One aspect of Korean that seems to cause issues for beginners is how to correctly say they will not/cannot do something. (Personally, I feel I use them correctly, but this is a really common issue I came across when teaching beginners Korean, hence my asking the question for the general public).

What are the proper usages for the endings -지 않다 (지 아니하다), -지 못하다, and -ㄹ/을 수 없다?

For example, if I want to tell a coworker that I have not eaten yet because I was too busy, should I say "너무 바빠서 아직 먹지 못 했어요" or should I say "너무 바빠서 아직 먹지 않았어요"?

(Alternatively in the short form, the sentences above can be "너무 바빠서 아직 못 먹었어요" and "너무 바빠서 아직 안 먹었어요")

How does the -ㄹ/을 수 없다 ending play into this conversation of negating a verb, and when is it appropriate?

2 Answers 2


The little nuances could make for a very long and detailed answer, but the general rules are along these lines:

  • ~지 않다 (And by extension, 안 하다)
    • On a 동사/Action Verb
      • One doesn't do something, regardless of whether it's possible or not.
      • Very often implies (with strength of the implication depending on context) deliberatly not doing something. But it doesn't automatically confer actual deliberateness in all cases.

        저는 가지 않았어요 => "I didn't go"

    • (on a 형용사/Adjective)
      • One isn't something, again regardless of whether it is possible to be .

        저는 똑똑하지 않아요 => "I am not smart."

  • ~지 못하다 (And by extension, 못 하다)

    • One can't do/be something.
    • Does not imply that the action is impossible, rather, it implies that the action couldn't be done perhaps due to circumstances, but may otherwise be possible.

      못 들었어요 => "I couldn't/didn't hear you."

      못 갈 거예요 => "I won't be able to go."

  • ~ㄹ 수 없다
    • This implies that something is actually impossible (or if context is specific, is impossible within that context.)

      인간은 날 수 없어요 => Humans cannot fly.

There is at least one important extra nuance to note, however. Many words, such as 보다 or 듣다 will have stronger implications of deliberateness when using between ~지 않다 instead of ~지 못하다:

Also, 듣다 specifically (and surely many other words that are hard to summarize) has a pretty important distinction in meaning depending on context. It's hard to get the feeling when translating, but for a general idea:

듣지 않았어요 => I didn't listen to it. (Sort of strong implication that this is intentional or by oversight)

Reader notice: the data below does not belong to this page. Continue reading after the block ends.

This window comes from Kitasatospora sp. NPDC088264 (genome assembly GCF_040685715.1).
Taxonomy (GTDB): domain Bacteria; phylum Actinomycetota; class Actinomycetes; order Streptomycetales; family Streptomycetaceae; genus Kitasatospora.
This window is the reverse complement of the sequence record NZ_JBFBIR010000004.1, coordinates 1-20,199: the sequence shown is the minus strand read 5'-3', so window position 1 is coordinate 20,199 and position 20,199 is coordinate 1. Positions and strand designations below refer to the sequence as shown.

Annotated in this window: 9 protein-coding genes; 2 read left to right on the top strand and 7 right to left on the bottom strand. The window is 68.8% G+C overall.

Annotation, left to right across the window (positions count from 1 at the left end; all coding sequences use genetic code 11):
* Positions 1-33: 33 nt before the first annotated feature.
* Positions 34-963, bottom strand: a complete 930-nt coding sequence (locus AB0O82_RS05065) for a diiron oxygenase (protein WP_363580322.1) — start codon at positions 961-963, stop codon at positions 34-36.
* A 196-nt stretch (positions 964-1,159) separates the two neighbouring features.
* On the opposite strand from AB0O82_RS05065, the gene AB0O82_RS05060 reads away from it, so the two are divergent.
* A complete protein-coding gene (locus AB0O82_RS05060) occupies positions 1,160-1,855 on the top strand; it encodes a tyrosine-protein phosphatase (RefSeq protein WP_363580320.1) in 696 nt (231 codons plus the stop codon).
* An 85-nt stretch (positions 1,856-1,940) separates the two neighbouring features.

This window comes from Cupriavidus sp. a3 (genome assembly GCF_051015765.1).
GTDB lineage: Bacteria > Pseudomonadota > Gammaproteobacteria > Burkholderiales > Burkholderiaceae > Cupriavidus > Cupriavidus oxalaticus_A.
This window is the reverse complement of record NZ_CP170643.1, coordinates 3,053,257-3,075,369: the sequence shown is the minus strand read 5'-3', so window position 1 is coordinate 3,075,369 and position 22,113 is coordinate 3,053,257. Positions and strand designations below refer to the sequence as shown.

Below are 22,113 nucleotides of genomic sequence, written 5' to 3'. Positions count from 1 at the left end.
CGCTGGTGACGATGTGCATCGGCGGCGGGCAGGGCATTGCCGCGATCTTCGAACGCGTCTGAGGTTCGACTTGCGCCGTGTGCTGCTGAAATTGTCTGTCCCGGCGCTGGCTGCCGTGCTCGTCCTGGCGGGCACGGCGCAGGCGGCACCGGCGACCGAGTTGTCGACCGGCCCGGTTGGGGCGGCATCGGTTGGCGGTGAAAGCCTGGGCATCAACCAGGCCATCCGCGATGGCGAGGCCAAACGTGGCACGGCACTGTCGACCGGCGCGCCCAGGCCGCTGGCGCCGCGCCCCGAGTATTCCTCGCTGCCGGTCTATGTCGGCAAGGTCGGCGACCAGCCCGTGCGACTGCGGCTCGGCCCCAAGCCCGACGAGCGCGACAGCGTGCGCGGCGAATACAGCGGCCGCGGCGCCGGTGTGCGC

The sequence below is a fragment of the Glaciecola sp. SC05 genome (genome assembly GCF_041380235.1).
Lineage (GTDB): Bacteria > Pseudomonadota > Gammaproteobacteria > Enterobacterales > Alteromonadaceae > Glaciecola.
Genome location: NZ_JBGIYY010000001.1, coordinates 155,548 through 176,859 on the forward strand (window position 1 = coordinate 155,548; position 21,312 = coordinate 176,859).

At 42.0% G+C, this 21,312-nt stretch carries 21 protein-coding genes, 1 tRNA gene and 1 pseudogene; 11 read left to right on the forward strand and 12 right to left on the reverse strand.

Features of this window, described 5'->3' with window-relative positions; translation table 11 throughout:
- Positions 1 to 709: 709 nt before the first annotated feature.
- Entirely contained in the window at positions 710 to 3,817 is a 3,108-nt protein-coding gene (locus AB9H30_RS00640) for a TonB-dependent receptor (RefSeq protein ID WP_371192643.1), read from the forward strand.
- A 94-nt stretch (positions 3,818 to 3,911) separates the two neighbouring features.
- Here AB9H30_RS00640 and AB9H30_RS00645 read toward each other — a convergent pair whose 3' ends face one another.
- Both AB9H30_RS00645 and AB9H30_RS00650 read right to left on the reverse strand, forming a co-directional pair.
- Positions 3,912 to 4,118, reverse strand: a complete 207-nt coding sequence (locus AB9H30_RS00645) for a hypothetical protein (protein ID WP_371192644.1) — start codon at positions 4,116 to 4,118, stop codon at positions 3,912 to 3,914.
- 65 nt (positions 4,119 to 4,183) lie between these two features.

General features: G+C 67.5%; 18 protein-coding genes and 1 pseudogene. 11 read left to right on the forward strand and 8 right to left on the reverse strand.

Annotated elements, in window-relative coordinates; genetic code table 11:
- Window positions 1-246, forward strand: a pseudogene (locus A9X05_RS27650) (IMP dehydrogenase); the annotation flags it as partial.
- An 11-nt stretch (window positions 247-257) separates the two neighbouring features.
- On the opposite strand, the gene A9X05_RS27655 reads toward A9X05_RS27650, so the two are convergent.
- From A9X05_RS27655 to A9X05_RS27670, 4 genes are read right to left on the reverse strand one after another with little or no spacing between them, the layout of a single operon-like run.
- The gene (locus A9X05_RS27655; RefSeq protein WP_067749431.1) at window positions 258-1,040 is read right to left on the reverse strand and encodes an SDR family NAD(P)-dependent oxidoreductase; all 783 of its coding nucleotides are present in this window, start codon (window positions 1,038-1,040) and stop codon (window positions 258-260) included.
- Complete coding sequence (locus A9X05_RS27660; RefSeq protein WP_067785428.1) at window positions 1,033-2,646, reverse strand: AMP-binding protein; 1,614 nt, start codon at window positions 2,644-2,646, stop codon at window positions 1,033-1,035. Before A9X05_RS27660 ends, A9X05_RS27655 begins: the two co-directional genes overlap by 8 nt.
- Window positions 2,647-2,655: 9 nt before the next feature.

듣지 못했어요 => I couldn't hear it.

  • Not sure if I'm right, but 못 also implies that you want to do something, or at least there's an obligation to do it even if you don't want to, right?
    – busukxuan
    Commented Jun 23, 2016 at 17:17
  • Regarding the discussion about 듣다, it's much more common to hear the negative using the passive verb (들리다) producing 안 들려요 for "I couldn't hear it." In fact, I asked a native speaker, and was told 듣지 못했어요 is not correct. Would be great to others' opinions about this and we should maybe update this answer. Commented May 27, 2017 at 22:38
  • @ryanbrainard a native I asked was fine with '듣지 못했어요'. Google searches for "듣지 못했어요" and "듣지 못했어" bring up quite a lot of hits (which may not mean technical correctness, of course!) Commented May 28, 2017 at 8:34
  • @topomorto Interesting. Did you happen to ask about comparing it to 안 들려요? Commented May 28, 2017 at 10:09
  • @ryanbrainard their initial instinct was that 안 들려요, 못 들었어요, 듣지 못했어요 could logically mean similar things in some contexts. I'm sure there are plenty of reasons why one of those options might be more natural or preferable in various particular situations. I think I do hear '안 들려' more often. Commented May 28, 2017 at 11:20

안 = don't (않 = 안하(다)/아니하(다), 안 = 아니 )

못 = can't

없다 = be not

1. 안, 못 with/without space.

And there are also verbs with 안, 못. for example,

안되다 = poor

안 되다 = doesn't work

못하다 = be not good at

못 하다 = can't do

못생기다 = be ugly

못 생기다 = can't create

2. 있다 / 없다


There is/are ~ = ~이/가 있다.

S be-verb ~ = S이/가 있다.

(possibility / ability)

be able to / can / could / may / might = -ㄹ 수 있다

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